{ by david linsin }

October 09, 2007

Code reusability is hard...

... as anyone who has tried to herd the cats (developers) all together towards some form of reusability or core technology will tell you. Every developer will loudly proclaim that code must be reused. They will immediately follow this up by demanding to work in a core technology group that will produce the greatest code for sharing since sliced bread. What they’re really saying is, “Everyone should reuse code, but it has to be my code they reuse.” ... In 99 out of 100 cases, the recipient (developer) will loudly proclaim that the code is completely unusable and will have to be rewritten.
I love this kind of statements, cause they are a reality check for me. I noticed that I do reuse code without any objection, if it's a small portion or a class. As soon as it's a framework or a component, I start looking for javadocs or other kinds of documentation. If there are no resources or examples to work with, I won't touch the thing. I simply don't want to spend hours looking at undocumented code, trying to understand it.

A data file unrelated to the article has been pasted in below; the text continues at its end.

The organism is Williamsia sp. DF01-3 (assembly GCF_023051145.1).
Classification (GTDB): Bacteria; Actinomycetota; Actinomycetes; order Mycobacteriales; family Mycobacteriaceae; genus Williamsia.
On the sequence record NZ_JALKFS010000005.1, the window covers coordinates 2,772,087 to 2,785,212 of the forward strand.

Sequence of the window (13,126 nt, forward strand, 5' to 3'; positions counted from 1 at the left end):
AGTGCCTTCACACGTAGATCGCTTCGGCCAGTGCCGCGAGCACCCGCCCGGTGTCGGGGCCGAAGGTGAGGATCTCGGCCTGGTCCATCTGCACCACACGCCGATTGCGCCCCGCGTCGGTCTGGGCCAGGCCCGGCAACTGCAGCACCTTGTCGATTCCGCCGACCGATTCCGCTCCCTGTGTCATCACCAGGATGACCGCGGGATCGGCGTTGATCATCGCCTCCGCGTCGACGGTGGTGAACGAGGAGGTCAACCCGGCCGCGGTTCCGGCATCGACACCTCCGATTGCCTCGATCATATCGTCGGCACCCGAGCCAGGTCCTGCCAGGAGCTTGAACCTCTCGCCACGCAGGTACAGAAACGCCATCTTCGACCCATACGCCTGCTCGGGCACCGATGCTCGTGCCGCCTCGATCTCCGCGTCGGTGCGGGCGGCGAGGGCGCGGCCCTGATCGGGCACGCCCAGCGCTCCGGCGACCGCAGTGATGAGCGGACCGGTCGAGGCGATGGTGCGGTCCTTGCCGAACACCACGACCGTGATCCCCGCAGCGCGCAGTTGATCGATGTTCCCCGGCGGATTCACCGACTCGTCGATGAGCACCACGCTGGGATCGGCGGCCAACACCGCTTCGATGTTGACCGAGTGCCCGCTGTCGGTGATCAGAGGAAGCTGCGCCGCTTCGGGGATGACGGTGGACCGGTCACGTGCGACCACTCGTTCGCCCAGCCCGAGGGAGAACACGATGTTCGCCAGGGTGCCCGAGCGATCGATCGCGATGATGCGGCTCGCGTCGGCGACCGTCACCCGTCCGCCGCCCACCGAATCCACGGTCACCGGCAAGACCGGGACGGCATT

I took over the project I'm working on right now about two years ago and I guess I refactored about 90% of it since then. Notice the term "refactored" not rewritten. However, I had to rewrite portions of it. Requirements changed, use cases changed, well almost everything changed. Still, there are parts of the application which were written more than two years ago, still in production and I'm still reusing them in new code I'm implementing right now.

So I guess as long as the code doesn't exceed a certain amount of complexity, I'm willing to touch it. That doesn't mean I'm not gonna refactor it!


Anonymous said...

Refactoring can repurpose or even improve code. But, it can also be a great way to become familiar with a piece of code. Making a change to the code that is relatively minor, but touches a fair amount of it is a way to establish familiarity and start to make the code your own.

Bravo for your open mindedness to use at least a bit of someone else's code. It's actually a very difficult thing to do.




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